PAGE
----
Happy Birthday to the Practitioner Course

Practitioner course3rd September 2011

The Bach Centre's Bach Foundation education programme is celebrating a birthday. The first ever practitioner course started exactly 20 years ago, on the 3rd September 1991.

Twenty students attended that first course, which was taught by Bach Centre Director Judy Ramsell Howard.

"It was hot and sunny that week," says Judy. "And I remember how cheerful and friendly all the students were, and how much we all enjoyed the experience!"

That first course had been written from scratch that summer. Teaching materials of all kinds were made in-house. That included the videos shown as examples of how to run - and how not to run! - a Bach consultation.

"We filmed video material between us on a hand-held camcorder - and there were some hilarious moments where things wen't wrong and we all collapsed into giggles," says Judy. "I pieced the out-takes together and we showed them to one of the later course groups. Everyone laughed and it was very funny, even though my mum told me off!"

Mum was and is Muriel Ramsell. Her and her husband John, who was then head of the Bach Centre, took a real interest in the birth of the programme - even though to some extent it marked a change in emphasis for the Centre.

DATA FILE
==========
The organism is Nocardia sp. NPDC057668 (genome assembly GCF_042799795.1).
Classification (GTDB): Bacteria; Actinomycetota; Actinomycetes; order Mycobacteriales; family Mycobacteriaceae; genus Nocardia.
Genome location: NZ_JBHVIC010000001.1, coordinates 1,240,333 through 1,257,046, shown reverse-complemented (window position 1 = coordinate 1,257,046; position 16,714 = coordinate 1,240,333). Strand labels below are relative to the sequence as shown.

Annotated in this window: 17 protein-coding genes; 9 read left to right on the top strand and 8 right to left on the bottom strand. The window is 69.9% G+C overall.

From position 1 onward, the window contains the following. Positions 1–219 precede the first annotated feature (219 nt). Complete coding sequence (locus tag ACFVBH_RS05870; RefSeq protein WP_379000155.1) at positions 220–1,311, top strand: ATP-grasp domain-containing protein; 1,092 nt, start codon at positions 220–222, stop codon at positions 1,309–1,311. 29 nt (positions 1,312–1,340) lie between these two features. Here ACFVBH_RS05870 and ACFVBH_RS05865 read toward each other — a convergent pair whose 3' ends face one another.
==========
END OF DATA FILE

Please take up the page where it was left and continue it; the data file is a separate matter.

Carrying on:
"We had always maintained that courses were unnecessary," says Judy. "The books contained all the information required to help oneself and others. But we were inundated with requests for seminars, so once the remedy production had moved out of Mount Vernon and we had the space and time to do it, we began a series of one-day events to give people the opportunity to learn the basics of the system and visit the Bach Centre at the same time.

"The seminars seemed to whet people's appetite and very soon we were being asked for practitioner training. We resisted at first but in order to satisfy the obvious demand we decided to go ahead. That's how the practitioner course was born."

What survives from those early days is a continuing commitment to simplicity, and to teaching Dr Bach's finished system, exactly as he left it. The sense of fun remains too - even if the old videos aren't used so much.

"The courses have become more professional over the years to respond to students' needs," says Judy. "They're longer, more detailed and more structured, with three levels of training where we used to just have one."

Perhaps the most striking change, though, is that Bach Centre-approved courses are now available in 30 different countries around the world. It's no longer necessary to travel to Oxfordshire to join the Bach Centre's Register. But the Centre remains at the heart of all the courses, wherever they are taught, and whoever teaches them.

"We use written criteria to regulate what's taught in our name," Judy says. "That way we can be sure the same programme is delivered worldwide. Dr Bach wanted the system to be presented pure and unadorned, and that's what we have always aimed to do."